As the officer corps assumed an increasingly Republican coloration, Democrats fought back -- not by insisting that the officer corps abstain from partisanship, but by trying to demonstrate that there were plenty of officers who identified with their own party. Hence, the quadrennial competition to recruit retired admirals and generals willing to declare their presidential preferences. In the current cycle, Senator Obama seemingly won that competition by landing the endorsement of the hitherto-Republican General Powell. Yet Senator McCain immediately responded to the Powell endorsement by bragging that he already had a bulging roster of 400 former senior officers lined up in his corner.
So if Petraeus's statement that "senior leaders should be apolitical" reflects the beginnings of a retreat from the partisanship that has infected the officer corps, that will be all to the good. Indeed, General Petraeus will perform a signal service to the military profession and to the nation if he genuinely honors that commitment.
Still, one wonders. Since he burst upon the scene during the invasion of Iraq back in 2003, Petraeus has displayed a political sophistication and savvy not seen in any senior officer since Colin Powell himself left active duty. Among other things, the general possesses and does not hesitate to deploy (as did Powell) a remarkable aptitude for courting politicians and members of the press. Rather than seeing war and politics as distinctive spheres, with soldiers confined to the former and civilian leaders dominating the latter, Petraeus understands (correctly) that the two spheres are inextricably linked. To restrict soldiers to a specific arena of activity -- to limit their role to issues directly related to warfighting -- makes little sense and would be self-defeating. This is especially true in an era when the United States remains committed to waging an open-ended global war against the forces of violent Islamic radicalism.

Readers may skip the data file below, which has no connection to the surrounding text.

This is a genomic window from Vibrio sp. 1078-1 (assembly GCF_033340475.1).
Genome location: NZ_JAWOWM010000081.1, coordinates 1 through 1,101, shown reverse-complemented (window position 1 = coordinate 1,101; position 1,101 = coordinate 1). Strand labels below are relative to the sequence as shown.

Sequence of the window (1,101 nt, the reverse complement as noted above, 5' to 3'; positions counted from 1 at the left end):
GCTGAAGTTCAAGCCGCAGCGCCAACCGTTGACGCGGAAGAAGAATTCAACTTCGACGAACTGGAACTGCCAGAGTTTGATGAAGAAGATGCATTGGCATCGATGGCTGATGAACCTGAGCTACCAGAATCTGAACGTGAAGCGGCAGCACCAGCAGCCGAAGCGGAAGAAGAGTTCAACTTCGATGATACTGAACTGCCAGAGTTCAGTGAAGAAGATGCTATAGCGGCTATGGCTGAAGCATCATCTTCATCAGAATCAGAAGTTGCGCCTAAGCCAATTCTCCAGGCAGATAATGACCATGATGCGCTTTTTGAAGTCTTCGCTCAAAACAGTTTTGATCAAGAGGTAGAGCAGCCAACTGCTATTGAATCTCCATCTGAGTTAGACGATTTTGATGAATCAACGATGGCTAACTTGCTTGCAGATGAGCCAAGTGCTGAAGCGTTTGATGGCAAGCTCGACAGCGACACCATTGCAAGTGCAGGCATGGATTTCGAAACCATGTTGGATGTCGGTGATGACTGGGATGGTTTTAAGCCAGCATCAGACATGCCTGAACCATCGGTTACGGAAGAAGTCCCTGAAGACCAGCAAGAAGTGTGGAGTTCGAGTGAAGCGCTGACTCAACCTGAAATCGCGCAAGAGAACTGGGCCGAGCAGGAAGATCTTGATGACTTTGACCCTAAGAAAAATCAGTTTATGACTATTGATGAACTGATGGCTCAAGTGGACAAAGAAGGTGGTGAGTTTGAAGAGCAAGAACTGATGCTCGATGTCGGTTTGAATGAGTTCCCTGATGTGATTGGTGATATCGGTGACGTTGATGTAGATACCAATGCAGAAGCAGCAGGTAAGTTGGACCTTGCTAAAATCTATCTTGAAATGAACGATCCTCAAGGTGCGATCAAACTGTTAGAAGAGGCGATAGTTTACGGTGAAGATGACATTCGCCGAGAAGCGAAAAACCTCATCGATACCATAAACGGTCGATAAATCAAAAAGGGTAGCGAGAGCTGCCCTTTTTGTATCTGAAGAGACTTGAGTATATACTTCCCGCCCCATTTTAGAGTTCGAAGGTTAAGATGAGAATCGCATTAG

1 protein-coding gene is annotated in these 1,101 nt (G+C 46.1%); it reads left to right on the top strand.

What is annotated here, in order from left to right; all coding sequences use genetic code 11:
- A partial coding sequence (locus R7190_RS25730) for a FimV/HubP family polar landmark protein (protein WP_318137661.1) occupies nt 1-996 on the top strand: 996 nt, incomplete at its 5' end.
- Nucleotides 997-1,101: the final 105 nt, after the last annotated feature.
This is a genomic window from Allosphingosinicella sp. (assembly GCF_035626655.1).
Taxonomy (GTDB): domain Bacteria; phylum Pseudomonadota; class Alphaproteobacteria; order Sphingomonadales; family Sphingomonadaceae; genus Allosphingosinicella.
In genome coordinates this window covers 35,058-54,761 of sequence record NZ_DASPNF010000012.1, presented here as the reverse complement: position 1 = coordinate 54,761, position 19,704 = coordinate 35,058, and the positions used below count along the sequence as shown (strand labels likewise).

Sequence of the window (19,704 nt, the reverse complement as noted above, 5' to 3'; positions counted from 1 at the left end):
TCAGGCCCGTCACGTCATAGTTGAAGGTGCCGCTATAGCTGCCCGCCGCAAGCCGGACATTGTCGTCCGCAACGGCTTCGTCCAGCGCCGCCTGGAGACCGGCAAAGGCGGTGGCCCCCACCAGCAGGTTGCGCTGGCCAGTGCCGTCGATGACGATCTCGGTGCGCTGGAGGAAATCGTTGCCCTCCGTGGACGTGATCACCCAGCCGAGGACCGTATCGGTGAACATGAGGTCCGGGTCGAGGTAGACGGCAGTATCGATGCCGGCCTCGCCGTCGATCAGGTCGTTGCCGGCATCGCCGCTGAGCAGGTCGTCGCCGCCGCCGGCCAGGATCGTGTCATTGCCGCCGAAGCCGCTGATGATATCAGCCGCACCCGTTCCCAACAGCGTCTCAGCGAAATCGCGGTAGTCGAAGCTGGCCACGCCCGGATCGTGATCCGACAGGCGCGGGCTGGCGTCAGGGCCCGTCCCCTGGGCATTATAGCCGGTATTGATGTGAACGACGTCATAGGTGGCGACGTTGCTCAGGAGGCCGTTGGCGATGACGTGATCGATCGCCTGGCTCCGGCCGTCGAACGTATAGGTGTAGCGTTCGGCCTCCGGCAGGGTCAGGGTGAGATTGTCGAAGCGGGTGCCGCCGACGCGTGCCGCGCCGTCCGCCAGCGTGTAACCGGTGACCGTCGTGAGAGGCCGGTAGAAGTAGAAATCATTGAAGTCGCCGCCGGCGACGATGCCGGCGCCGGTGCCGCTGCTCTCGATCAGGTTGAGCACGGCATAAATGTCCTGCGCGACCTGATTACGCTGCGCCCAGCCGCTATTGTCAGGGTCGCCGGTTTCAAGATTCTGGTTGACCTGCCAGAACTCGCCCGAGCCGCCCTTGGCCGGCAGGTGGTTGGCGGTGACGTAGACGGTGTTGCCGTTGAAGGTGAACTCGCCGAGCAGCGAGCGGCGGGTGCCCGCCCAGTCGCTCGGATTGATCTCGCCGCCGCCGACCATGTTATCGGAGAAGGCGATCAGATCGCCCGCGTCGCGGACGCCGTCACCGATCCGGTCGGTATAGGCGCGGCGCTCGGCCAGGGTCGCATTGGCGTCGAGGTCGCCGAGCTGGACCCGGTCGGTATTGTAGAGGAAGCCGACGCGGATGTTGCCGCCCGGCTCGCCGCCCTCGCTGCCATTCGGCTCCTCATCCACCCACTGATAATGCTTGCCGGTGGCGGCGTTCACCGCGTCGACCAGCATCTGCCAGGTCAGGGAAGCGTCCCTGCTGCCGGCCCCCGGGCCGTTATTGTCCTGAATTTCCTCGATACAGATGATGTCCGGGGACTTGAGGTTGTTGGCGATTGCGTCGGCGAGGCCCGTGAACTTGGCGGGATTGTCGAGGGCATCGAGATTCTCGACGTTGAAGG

The so-called "Long War" is a political war par excellence, with "politics" here having a domestic as well as an international aspect -- a reality apparent in the way that the Bush administration suppressed doubts about the "surge" in Iraq by employing Petraeus as its de facto spokesman. To criticize the policy became tantamount to criticizing the general, which few members of Congress or the media were willing to do.
Was Petraeus the administration's willing dupe? Or was he shrewdly pursuing his own game that just happened to coincide with the administration's? Who exactly was playing whom?
The question still to be determined is this: what role does Petraeus foresee himself playing as this deeply politicized war extends beyond the Bush presidency? Will he confine himself to rendering disinterested professional advice? Should Barack Obama win the election, will the apolitical soldier bow to the wishes of his new civilian master -- despite Obama's opposition to the war in which Petraeus built his reputation? We should hope so.
Yet by claiming to be apolitical -- someone who stands "above" mere politics -- Petraeus might also be positioning himself to assert a role not only in implementing policy but in shaping policy to suit his own agenda, in Iraq and elsewhere. In that event, General Marshall just might end up turning over in his grave.
Andrew J. Bacevich is professor of history and international relations at Boston University. His new book is The Limits of Power: The End of American Exceptionalism.